Youth Voice Toolkit
Youth Voice Tip Sheet
By Adam Fletcher
The Freechild Project believes -
and this website is meant to show - that young people are
powerful contributors to social change around the world. But
when was the last time you heard their voices? Honestly
sat down and listened to youth and heard what a young
person had to say? Here are some tips about Youth Voice today,
written by youth and adults for adults. For more information and
resources, visit our Resources for Adults
What Is Youth Voice?
Youth Voice is the perspectives,
ideas, experiences, knowledge, and actions of young
Youth voice doesnít mean talking loudly or
be heard, and it is not about drowning out other people's
voices, including adults. Youth voice is about considering
the perspectives and ideas of young people, respecting
what everyone has to say, taking risks, listening,
sharing, and working together.
How Can I Listen to Youth Voice?
You really want to listen to youth voice? Then start by
looking inside yourself. Before you go listening to youth
voice, ask yourself these questions:
Who am I?
Where did I come from?
What do I stand for?
What do I stand against?
Then look at the young people around you. Where
are they from? What do they stand for? What do they stand
against? If you don't know the answers to these questions, then
go ask those young people - and ask sincerely, and ask honestly.
If young people know what they believe, then they will tell you.
If they don't know, then you can support them by facilitating
opportunities for them to discover. But don't make up your mind
beforehand - that's the important part.
Is That All It Takes?
Voice" is not the best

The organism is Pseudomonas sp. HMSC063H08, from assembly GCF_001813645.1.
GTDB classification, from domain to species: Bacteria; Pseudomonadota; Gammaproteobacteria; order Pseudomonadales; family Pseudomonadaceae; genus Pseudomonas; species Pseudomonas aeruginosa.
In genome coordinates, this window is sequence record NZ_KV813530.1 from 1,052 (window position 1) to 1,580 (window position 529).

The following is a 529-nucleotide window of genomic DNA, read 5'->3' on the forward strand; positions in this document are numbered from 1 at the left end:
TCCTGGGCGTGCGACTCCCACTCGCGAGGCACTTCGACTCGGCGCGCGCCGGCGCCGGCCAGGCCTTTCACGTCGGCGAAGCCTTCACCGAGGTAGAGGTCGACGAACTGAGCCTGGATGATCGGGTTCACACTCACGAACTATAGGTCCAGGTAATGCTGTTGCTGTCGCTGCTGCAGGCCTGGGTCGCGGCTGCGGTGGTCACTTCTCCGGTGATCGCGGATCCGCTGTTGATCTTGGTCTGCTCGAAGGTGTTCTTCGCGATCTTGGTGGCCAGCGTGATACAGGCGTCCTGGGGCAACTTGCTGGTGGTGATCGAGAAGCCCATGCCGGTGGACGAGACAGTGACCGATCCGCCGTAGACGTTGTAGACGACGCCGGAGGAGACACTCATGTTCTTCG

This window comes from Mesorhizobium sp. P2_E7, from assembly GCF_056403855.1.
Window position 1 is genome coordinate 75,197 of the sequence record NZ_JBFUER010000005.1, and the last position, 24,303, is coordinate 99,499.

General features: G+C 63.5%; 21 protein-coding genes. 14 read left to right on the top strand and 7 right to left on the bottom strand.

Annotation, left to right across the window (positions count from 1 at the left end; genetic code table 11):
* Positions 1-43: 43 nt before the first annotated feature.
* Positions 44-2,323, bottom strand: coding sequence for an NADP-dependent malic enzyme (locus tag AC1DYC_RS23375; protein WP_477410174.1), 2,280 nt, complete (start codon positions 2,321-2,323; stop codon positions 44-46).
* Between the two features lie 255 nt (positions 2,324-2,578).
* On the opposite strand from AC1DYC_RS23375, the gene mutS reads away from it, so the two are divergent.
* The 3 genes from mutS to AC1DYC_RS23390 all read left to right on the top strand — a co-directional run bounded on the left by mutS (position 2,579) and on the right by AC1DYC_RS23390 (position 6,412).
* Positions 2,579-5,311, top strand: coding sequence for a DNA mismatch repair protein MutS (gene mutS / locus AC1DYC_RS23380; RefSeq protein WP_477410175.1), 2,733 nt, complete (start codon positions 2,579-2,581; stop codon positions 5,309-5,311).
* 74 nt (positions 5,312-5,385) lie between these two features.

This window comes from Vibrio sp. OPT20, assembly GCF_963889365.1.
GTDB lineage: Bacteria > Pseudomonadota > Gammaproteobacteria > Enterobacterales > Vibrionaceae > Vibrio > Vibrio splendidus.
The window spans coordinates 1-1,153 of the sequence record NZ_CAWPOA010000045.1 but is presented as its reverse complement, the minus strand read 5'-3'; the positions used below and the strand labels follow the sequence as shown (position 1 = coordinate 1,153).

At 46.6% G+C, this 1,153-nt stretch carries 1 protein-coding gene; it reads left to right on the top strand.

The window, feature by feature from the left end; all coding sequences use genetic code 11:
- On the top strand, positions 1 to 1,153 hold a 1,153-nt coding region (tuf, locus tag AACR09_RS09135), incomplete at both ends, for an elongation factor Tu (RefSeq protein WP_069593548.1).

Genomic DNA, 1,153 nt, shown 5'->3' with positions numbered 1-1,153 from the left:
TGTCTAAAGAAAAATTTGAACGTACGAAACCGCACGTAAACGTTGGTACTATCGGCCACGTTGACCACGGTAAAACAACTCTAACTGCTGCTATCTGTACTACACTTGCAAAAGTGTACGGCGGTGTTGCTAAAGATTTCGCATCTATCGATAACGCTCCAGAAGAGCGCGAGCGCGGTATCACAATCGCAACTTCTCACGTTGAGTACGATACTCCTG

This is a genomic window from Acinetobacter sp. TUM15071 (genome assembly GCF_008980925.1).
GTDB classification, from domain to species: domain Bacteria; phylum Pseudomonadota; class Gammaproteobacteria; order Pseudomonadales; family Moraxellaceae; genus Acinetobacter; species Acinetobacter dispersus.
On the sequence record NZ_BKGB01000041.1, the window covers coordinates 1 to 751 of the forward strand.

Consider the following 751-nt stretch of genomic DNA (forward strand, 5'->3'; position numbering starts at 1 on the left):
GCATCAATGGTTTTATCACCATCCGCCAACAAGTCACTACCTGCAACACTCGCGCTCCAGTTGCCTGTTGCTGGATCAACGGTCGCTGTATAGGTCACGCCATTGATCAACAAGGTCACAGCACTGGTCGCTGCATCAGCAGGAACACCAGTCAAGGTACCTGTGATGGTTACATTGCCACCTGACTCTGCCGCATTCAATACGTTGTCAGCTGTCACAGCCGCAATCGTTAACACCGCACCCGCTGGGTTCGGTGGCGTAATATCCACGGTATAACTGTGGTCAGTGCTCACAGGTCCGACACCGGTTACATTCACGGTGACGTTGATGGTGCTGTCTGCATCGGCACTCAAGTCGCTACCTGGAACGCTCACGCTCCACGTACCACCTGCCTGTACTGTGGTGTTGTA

title. There is no such thing as one single Youth
Voice. The voices of young people are infinite, like the
universe, with an infinite amount of stars, each burning a
different way. Young people have a lot of different
identities, each representing their different communities,
their cultures, and their heritage. It is the
responsibility of adult allies to hear their voices, in
all of their diversity. When many people say "Youth
Voice", they are attempting to put all young people into
the same boat. It is the responsibility of adults to
acknowledge that every youth is a unique individual.
Who Should Listen to Youth Voice?
When youth voice is engaged in communities, schools, and
organizations, young people
grow more capable, effective, and powerful than we have ever
imagined. They enhance their
academic skills with ďreal worldĒ experience, learn leadership
and citizenship skills and the importance of helping and working
Just as important, adults grow more energized, creative, and
insightful. Their work becomes more responsive, and their
hearts become more engaged. Sharing responsibility
of community building lifts the weight of working alone.
In our communities, young people
are viewed as problem solvers rather than problem makers. When
young people help make decisions, programs are more likely to
meet their needs. And when young people are part of the process